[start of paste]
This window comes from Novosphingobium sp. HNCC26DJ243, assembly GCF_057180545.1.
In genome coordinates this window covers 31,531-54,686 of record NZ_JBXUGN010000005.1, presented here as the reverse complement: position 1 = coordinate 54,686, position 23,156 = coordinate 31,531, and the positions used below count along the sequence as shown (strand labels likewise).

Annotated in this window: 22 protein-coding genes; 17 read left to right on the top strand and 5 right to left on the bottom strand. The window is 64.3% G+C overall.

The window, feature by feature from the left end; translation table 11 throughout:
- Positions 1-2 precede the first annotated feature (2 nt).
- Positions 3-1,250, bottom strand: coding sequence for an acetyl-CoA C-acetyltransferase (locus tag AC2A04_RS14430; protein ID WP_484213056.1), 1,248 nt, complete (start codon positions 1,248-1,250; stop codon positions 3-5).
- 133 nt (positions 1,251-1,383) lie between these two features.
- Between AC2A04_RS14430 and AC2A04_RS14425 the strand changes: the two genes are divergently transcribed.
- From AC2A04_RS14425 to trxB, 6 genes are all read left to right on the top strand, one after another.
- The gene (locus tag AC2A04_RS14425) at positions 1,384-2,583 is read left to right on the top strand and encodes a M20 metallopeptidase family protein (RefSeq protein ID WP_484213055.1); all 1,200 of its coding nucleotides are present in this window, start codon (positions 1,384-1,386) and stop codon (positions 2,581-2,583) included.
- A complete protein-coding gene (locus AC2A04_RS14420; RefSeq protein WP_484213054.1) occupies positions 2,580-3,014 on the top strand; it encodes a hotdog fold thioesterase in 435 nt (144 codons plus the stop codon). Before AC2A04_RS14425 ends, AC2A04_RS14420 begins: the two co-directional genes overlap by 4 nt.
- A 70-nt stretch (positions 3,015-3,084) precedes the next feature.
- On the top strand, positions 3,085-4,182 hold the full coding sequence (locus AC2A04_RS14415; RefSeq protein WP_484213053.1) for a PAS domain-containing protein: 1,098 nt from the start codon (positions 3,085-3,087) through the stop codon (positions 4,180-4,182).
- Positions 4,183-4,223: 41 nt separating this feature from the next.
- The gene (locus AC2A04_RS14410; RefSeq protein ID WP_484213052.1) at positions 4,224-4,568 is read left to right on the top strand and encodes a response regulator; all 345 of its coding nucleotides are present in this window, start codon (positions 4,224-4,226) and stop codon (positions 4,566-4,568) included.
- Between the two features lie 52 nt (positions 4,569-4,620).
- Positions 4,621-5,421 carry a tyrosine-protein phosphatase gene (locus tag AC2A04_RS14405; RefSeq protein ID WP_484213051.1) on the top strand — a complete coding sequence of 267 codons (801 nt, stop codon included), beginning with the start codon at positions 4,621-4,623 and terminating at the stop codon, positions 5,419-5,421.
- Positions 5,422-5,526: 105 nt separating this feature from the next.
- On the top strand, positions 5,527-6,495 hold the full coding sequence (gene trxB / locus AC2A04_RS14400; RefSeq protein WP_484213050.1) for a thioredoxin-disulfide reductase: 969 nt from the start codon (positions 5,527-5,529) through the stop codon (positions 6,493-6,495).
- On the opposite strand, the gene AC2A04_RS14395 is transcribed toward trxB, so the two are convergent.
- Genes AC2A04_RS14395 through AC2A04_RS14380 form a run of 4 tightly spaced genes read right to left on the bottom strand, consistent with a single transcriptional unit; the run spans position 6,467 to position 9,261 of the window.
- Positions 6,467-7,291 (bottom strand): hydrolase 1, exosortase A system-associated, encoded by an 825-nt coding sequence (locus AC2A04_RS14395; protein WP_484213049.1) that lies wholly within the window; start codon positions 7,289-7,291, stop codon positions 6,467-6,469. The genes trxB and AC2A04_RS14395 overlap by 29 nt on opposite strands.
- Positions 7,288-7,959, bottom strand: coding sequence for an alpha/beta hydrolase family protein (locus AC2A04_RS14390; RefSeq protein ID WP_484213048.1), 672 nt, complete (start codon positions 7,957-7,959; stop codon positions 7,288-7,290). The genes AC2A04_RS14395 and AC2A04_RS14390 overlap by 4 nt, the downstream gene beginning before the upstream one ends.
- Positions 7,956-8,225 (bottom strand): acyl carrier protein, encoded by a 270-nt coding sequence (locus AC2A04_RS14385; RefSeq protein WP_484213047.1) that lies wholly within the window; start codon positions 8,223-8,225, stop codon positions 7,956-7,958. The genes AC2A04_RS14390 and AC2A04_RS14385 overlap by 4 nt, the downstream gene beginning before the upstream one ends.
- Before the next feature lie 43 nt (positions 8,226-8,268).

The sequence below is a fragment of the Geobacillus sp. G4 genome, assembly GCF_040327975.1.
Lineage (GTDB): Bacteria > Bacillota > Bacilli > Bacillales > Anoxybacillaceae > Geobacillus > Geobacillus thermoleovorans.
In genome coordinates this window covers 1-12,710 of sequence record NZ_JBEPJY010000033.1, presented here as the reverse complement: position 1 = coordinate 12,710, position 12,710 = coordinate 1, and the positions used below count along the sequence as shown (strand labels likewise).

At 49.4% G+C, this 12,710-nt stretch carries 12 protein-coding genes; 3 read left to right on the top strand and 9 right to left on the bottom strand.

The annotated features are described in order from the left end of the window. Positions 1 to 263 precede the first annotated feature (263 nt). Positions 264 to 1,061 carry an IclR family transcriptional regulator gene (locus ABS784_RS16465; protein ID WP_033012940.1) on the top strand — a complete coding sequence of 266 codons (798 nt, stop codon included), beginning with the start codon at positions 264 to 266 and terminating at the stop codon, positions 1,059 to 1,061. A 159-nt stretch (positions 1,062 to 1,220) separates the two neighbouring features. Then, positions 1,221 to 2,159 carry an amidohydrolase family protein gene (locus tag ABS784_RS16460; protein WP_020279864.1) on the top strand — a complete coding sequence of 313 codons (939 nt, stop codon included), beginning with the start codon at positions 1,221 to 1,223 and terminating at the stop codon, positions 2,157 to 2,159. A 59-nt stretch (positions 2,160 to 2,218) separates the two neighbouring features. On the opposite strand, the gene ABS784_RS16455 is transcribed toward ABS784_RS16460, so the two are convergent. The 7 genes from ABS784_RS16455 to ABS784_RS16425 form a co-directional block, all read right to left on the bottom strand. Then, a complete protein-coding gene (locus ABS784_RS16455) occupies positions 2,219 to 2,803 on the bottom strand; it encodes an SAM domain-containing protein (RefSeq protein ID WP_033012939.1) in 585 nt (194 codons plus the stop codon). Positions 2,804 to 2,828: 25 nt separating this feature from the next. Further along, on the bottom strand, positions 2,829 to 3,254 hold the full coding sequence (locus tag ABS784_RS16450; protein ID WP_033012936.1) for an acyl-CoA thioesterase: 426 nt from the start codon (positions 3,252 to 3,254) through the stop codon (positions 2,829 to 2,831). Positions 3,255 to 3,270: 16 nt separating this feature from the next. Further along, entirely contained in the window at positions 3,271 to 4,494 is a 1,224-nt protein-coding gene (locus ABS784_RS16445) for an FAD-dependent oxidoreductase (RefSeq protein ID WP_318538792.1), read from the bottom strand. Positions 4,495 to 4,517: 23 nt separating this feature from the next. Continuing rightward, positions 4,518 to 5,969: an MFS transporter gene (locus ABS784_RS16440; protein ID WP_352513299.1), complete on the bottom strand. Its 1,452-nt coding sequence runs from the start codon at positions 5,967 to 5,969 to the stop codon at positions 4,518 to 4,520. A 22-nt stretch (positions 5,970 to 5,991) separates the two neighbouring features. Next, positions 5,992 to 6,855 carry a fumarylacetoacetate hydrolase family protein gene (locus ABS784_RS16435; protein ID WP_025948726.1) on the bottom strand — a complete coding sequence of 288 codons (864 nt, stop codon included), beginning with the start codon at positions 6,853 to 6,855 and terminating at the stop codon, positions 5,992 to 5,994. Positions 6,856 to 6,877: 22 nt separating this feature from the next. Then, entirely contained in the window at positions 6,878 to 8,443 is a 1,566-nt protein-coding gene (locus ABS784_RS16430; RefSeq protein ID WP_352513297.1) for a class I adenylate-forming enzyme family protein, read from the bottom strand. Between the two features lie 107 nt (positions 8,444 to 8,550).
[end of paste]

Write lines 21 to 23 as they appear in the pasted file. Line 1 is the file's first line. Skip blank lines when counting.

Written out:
- Genes AC2A04_RS14395 through AC2A04_RS14380 form a run of 4 tightly spaced genes read right to left on the bottom strand, consistent with a single transcriptional unit; the run spans position 6,467 to position 9,261 of the window.
- Positions 6,467-7,291 (bottom strand): hydrolase 1, exosortase A system-associated, encoded by an 825-nt coding sequence (locus AC2A04_RS14395; protein WP_484213049.1) that lies wholly within the window; start codon positions 7,289-7,291, stop codon positions 6,467-6,469. The genes trxB and AC2A04_RS14395 overlap by 29 nt on opposite strands.
- Positions 7,288-7,959, bottom strand: coding sequence for an alpha/beta hydrolase family protein (locus AC2A04_RS14390; RefSeq protein ID WP_484213048.1), 672 nt, complete (start codon positions 7,957-7,959; stop codon positions 7,288-7,290). The genes AC2A04_RS14395 and AC2A04_RS14390 overlap by 4 nt, the downstream gene beginning before the upstream one ends.